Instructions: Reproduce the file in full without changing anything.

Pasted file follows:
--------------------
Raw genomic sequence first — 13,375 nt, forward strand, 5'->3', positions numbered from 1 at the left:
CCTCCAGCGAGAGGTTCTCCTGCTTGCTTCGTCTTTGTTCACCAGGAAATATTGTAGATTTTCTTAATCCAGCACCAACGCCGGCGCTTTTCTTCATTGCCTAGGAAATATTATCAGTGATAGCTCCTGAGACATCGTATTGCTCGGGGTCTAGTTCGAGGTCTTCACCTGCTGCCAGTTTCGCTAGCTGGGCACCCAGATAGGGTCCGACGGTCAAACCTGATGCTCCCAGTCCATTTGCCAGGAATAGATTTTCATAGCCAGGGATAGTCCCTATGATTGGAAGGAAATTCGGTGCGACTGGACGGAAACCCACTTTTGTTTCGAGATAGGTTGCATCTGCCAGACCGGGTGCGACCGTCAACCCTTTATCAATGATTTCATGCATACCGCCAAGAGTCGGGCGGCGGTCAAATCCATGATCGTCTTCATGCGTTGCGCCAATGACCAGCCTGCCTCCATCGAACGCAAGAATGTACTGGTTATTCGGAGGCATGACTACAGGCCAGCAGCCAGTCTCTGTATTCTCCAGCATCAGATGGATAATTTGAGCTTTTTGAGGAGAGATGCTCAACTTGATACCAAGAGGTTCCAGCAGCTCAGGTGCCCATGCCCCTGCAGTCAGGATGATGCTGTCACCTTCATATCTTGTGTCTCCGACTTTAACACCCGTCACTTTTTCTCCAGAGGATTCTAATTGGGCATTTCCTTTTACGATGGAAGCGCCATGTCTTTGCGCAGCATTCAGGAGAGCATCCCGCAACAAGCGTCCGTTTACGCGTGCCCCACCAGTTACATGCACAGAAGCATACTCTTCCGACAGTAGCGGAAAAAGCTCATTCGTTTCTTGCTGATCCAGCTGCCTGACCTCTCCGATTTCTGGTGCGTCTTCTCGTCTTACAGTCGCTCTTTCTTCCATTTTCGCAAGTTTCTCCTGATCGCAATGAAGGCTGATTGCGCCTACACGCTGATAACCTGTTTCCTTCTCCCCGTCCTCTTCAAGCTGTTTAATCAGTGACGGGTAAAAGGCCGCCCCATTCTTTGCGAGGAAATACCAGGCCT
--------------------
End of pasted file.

Raw genomic sequence first — 13,375 nt, forward strand, 5'->3', positions numbered from 1 at the left:
CCTCCAGCGAGAGGTTCTCCTGCTTGCTTCGTCTTTGTTCACCAGGAAATATTGTAGATTTTCTTAATCCAGCACCAACGCCGGCGCTTTTCTTCATTGCCTAGGAAATATTATCAGTGATAGCTCCTGAGACATCGTATTGCTCGGGGTCTAGTTCGAGGTCTTCACCTGCTGCCAGTTTCGCTAGCTGGGCACCCAGATAGGGTCCGACGGTCAAACCTGATGCTCCCAGTCCATTTGCCAGGAATAGATTTTCATAGCCAGGGATAGTCCCTATGATTGGAAGGAAATTCGGTGCGACTGGACGGAAACCCACTTTTGTTTCGAGATAGGTTGCATCTGCCAGACCGGGTGCGACCGTCAACCCTTTATCAATGATTTCATGCATACCGCCAAGAGTCGGGCGGCGGTCAAATCCATGATCGTCTTCATGCGTTGCGCCAATGACCAGCCTGCCTCCATCGAACGCAAGAATGTACTGGTTATTCGGAGGCATGACTACAGGCCAGCAGCCAGTCTCTGTATTCTCCAGCATCAGATGGATAATTTGAGCTTTTTGAGGAGAGATGCTCAACTTGATACCAAGAGGTTCCAGCAGCTCAGGTGCCCATGCCCCTGCAGTCAGGATGATGCTGTCACCTTCATATCTTGTGTCTCCGACTTTAACACCCGTCACTTTTTCTCCAGAGGATTCTAATTGGGCATTTCCTTTTACGATGGAAGCGCCATGTCTTTGCGCAGCATTCAGGAGAGCATCCCGCAACAAGCGTCCGTTTACGCGTGCCCCACCAGTTACATGCACAGAAGCATACTCTTCCGACAGTAGCGGAAAAAGCTCATTCGTTTCTTGCTGATCCAGCTGCCTGACCTCTCCGATTTCTGGTGCGTCTTCTCGTCTTACAGTCGCTCTTTCTTCCATTTTCGCAAGTTTCTCCTGATCGCAATGAAGGCTGATTGCGCCTACACGCTGATAACCTGTTTCCTTCTCCCCGTCCTCTTCAAGCTGTTTAATCAGTGACGGGTAAAAGGCCGCCCCATTCTTTGCGAGGAAATACCAGGCCT